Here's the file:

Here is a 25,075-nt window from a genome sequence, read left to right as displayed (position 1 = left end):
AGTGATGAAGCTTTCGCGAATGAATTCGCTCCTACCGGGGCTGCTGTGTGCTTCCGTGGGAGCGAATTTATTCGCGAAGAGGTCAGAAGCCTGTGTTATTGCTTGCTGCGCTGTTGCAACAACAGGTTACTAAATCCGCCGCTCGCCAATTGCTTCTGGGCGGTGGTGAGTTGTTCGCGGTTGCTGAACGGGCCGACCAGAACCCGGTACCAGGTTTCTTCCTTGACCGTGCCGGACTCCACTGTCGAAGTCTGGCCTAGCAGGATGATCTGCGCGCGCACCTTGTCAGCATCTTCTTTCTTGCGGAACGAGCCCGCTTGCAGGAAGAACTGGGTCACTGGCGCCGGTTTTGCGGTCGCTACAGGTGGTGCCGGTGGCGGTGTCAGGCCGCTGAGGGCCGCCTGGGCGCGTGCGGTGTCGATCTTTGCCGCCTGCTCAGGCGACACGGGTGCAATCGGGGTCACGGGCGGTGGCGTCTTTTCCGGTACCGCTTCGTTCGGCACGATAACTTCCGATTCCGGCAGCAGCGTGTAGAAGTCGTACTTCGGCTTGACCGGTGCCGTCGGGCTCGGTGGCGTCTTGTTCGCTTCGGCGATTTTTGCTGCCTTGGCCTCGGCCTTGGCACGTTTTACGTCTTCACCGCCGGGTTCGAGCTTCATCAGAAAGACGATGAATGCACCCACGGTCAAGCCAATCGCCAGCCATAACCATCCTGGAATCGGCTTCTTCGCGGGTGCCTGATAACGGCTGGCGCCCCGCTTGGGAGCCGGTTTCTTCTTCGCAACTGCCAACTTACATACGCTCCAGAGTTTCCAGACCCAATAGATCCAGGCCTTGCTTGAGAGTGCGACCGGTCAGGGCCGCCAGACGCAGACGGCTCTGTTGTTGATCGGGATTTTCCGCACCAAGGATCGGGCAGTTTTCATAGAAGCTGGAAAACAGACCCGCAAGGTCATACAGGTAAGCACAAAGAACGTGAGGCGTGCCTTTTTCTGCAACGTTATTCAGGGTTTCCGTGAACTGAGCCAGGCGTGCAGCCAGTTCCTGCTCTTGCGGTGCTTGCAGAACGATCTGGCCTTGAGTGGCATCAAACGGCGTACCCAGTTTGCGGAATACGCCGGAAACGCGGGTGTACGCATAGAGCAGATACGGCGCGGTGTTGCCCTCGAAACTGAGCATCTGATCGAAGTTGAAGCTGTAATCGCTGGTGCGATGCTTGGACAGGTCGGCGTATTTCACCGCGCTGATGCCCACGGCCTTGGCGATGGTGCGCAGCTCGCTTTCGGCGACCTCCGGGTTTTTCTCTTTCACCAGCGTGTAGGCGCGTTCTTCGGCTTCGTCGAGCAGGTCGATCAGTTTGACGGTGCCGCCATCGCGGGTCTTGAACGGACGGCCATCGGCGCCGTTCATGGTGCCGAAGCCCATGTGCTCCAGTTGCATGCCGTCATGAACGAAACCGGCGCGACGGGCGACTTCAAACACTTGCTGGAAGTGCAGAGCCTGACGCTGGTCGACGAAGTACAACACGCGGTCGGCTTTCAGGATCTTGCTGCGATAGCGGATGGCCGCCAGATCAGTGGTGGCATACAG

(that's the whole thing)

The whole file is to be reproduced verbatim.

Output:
Here is a 25,075-nt window from a genome sequence, read left to right as displayed (position 1 = left end):
AGTGATGAAGCTTTCGCGAATGAATTCGCTCCTACCGGGGCTGCTGTGTGCTTCCGTGGGAGCGAATTTATTCGCGAAGAGGTCAGAAGCCTGTGTTATTGCTTGCTGCGCTGTTGCAACAACAGGTTACTAAATCCGCCGCTCGCCAATTGCTTCTGGGCGGTGGTGAGTTGTTCGCGGTTGCTGAACGGGCCGACCAGAACCCGGTACCAGGTTTCTTCCTTGACCGTGCCGGACTCCACTGTCGAAGTCTGGCCTAGCAGGATGATCTGCGCGCGCACCTTGTCAGCATCTTCTTTCTTGCGGAACGAGCCCGCTTGCAGGAAGAACTGGGTCACTGGCGCCGGTTTTGCGGTCGCTACAGGTGGTGCCGGTGGCGGTGTCAGGCCGCTGAGGGCCGCCTGGGCGCGTGCGGTGTCGATCTTTGCCGCCTGCTCAGGCGACACGGGTGCAATCGGGGTCACGGGCGGTGGCGTCTTTTCCGGTACCGCTTCGTTCGGCACGATAACTTCCGATTCCGGCAGCAGCGTGTAGAAGTCGTACTTCGGCTTGACCGGTGCCGTCGGGCTCGGTGGCGTCTTGTTCGCTTCGGCGATTTTTGCTGCCTTGGCCTCGGCCTTGGCACGTTTTACGTCTTCACCGCCGGGTTCGAGCTTCATCAGAAAGACGATGAATGCACCCACGGTCAAGCCAATCGCCAGCCATAACCATCCTGGAATCGGCTTCTTCGCGGGTGCCTGATAACGGCTGGCGCCCCGCTTGGGAGCCGGTTTCTTCTTCGCAACTGCCAACTTACATACGCTCCAGAGTTTCCAGACCCAATAGATCCAGGCCTTGCTTGAGAGTGCGACCGGTCAGGGCCGCCAGACGCAGACGGCTCTGTTGTTGATCGGGATTTTCCGCACCAAGGATCGGGCAGTTTTCATAGAAGCTGGAAAACAGACCCGCAAGGTCATACAGGTAAGCACAAAGAACGTGAGGCGTGCCTTTTTCTGCAACGTTATTCAGGGTTTCCGTGAACTGAGCCAGGCGTGCAGCCAGTTCCTGCTCTTGCGGTGCTTGCAGAACGATCTGGCCTTGAGTGGCATCAAACGGCGTACCCAGTTTGCGGAATACGCCGGAAACGCGGGTGTACGCATAGAGCAGATACGGCGCGGTGTTGCCCTCGAAACTGAGCATCTGATCGAAGTTGAAGCTGTAATCGCTGGTGCGATGCTTGGACAGGTCGGCGTATTTCACCGCGCTGATGCCCACGGCCTTGGCGATGGTGCGCAGCTCGCTTTCGGCGACCTCCGGGTTTTTCTCTTTCACCAGCGTGTAGGCGCGTTCTTCGGCTTCGTCGAGCAGGTCGATCAGTTTGACGGTGCCGCCATCGCGGGTCTTGAACGGACGGCCATCGGCGCCGTTCATGGTGCCGAAGCCCATGTGCTCCAGTTGCATGCCGTCATGAACGAAACCGGCGCGACGGGCGACTTCAAACACTTGCTGGAAGTGCAGAGCCTGACGCTGGTCGACGAAGTACAACACGCGGTCGGCTTTCAGGATCTTGCTGCGATAGCGGATGGCCGCCAGATCAGTGGTGGCATACAG